“But the stuff I need forgiveness for is a whole lot worse than just smoking or dancing or drinking. I need to be forgiven for anger, bitterness, hatred, self-righteousness …” I stopped. His face looked shocked.

“No. Really.” I continued. “If I’m going to have any kind of connection with God, I need forgiveness for some really ugly attitudes and actions. That’s why I really like Christianity. It offers that kind of forgiveness.” (74)
As for these "worldly" activities. Heather and I don't drink (often). Heather won't let me smoke or chew (or go out with girls who do!). But we both love to dance and when we do we sweat. I stink (in more ways than one). Heather does not.

I don't despise my heritage. I treasure it. I value the character and integrity that was instilled in me by my parents and grandparents. Their love for Christ was the motivating factor in their lives. What they did for Him was more important (in the end) than what they didn't do. And I know now that Mamie did love to dance. Now, in heaven, she does so without sweating.

Tuesday, April 5, 2011

Just Wait! You'll See!

Last night as usual, our family sat around the dinner table and talked about the events of the day. Then we talked about gifts and how we should use them. Taking turns, we told the person on our left a talent God had given him/her and how they could best use it to bring glory to God and good to people. Elijah's talent? A bright and creative mind he can use to help people think and enjoy learning. Emily has a way of great influence with people. Ellie is a ray of sunshine and helps all the other kids feel included. Heather has the gift of hospitality and is always reaching out to people. Eli said that he sees me as a general leading people strategically in battle against evil. Heather said I have great faith and can see things before they have come into existence. That sounds very grand, but I'm not sure I always see it. The soldiers in God's army don't seem to know there is a war going on at all, much less that I have the responsibility to help lead the 'soldiers of the cross' move forward against the evil without and within with 'deeds of love and mercy'. We seem to be too busy arguing about what the kingdom of God is to actually see it be advanced in our lives and in our community.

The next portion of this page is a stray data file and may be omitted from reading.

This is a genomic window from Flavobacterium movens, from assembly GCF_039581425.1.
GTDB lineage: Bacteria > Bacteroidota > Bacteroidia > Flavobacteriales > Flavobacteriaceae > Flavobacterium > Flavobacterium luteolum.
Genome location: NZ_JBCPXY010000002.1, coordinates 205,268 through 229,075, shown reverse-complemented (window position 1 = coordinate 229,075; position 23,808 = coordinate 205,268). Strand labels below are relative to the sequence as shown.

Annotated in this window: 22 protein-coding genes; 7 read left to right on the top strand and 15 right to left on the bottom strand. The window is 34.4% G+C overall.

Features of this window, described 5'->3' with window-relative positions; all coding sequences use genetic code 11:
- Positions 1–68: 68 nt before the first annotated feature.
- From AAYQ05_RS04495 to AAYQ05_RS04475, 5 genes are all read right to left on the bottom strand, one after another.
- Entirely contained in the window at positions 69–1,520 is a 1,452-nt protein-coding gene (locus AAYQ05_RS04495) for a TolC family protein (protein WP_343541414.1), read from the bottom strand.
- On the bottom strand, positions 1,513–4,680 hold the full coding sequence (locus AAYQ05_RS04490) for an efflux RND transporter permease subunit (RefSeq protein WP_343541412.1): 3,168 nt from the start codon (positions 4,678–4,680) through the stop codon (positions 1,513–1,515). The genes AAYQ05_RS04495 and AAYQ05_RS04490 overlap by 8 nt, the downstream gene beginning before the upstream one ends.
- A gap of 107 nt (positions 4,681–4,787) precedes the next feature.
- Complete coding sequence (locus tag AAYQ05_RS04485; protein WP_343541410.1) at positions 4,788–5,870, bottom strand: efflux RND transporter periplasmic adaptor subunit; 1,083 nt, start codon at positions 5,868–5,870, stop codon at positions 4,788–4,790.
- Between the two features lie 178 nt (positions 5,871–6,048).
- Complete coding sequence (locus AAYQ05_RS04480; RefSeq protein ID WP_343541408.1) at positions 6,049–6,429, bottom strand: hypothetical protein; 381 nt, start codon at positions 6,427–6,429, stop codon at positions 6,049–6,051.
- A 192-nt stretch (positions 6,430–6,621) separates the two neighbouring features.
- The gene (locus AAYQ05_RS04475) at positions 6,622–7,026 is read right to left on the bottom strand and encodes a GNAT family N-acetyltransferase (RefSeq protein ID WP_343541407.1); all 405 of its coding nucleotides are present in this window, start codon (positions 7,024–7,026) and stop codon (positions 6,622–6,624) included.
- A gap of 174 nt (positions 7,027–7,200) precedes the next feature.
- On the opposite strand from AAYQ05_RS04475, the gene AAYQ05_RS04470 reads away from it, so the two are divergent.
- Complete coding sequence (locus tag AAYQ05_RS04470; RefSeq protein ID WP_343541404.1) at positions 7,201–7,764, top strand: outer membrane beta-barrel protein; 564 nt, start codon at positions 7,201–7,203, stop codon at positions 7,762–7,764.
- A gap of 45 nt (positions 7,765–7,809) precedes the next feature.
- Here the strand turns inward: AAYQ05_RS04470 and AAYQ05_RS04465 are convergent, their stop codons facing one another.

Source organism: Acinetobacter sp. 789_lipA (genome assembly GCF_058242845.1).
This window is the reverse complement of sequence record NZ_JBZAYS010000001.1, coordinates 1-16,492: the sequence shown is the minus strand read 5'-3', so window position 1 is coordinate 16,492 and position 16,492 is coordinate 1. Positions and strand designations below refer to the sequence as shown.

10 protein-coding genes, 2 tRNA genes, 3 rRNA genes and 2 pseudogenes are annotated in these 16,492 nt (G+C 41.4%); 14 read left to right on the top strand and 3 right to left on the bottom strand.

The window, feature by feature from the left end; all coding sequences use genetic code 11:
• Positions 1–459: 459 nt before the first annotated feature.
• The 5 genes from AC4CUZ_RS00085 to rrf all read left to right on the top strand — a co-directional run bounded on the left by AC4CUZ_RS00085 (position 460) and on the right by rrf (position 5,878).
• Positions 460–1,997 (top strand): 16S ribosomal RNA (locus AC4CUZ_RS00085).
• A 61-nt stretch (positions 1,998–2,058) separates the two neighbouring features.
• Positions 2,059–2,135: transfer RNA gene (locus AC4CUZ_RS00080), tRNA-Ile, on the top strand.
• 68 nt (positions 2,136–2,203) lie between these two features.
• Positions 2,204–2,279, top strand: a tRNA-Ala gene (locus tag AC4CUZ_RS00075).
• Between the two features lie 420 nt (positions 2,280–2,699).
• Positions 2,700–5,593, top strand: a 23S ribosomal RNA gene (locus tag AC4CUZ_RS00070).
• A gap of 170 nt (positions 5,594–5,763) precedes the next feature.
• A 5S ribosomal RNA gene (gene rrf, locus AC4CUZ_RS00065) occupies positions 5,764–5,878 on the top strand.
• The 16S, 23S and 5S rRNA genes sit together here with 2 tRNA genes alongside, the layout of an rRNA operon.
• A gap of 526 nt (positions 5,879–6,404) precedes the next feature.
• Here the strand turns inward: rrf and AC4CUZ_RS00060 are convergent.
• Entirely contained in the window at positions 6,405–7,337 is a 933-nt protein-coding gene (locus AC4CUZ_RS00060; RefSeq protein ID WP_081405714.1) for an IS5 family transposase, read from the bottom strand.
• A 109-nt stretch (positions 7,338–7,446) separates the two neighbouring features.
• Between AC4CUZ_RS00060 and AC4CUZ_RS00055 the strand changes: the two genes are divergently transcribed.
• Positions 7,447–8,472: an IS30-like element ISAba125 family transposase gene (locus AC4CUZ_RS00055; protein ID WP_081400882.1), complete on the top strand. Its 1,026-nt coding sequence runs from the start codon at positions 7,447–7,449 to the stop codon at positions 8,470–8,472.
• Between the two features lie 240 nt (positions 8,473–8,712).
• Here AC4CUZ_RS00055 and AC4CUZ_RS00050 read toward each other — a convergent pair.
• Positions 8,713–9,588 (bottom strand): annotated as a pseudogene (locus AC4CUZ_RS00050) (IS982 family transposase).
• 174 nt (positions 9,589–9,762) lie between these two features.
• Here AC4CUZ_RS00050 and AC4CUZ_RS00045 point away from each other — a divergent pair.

Then I read this morning's devotional from Elisabeth Elliot's A Lamp For My Feet. She quotes 1 Corinthians 15:49, "As we have worn the likeness of the man made of dust, so we shall wear the likeness of the heavenly man," and then writes:

What a word of hope for us when we are discouraged with our own sinfulness! The old Adam is always there, rising in rebellion against the new life which Christ has given us. There is constant struggle, daily reminders that we are yet very unholy, very un-Christlike, very dusty. But a day will come when even I, with all my glaring faults, will wear the likeness of the heavenly Man. This gives me ammunition to fire at the Accuser. I shall be like Christ--just wait! You'll see!

Friday, April 1, 2011

The Gospel of the Kingdom

For over 25 years I've been studying, talking and writing about the gospel of the kingdom. It all began when I picked up a little book call The Gospel of the Kingdom by George Eldon Ladd. As I read it, I had an inkling that it was a game changer. Now looking back I can see that it was a fork in the road (one of many!). It changed the course of my life.

A quarter of a century later, I am still sorting out the gospel of the kingdom in my head, heart and life. Without any hesitation or fear of overstatement, I can say the gospel of the kingdom is not only my only hope, but the only hope for the human race, the planet and the cosmos. It is that monumental, huge, epic (or whatever the current slang for massive is).

To get a picture of what I'm talking about, consider this very compelling (and concise) article by Matt Guerino. He asks, "What is the gospel?"
It’s a deceptively simple question, yet one that merits more thoughtful reflection than might seem necessary at first. The word “gospel” simply means “good news.” So the gospel, meaning the Gospel of Jesus, is good news about Jesus. For years I was taught, as many are, that this means Jesus died on the cross for my sins so that I can be forgiven. I understood “the gospel of Jesus” to mean the good news that because He died I can avoid hell and be in heaven. It’s a Gospel of Final Destination. And this is true, as far as it goes.

But it doesn’t go far enough.
Read the entire article here.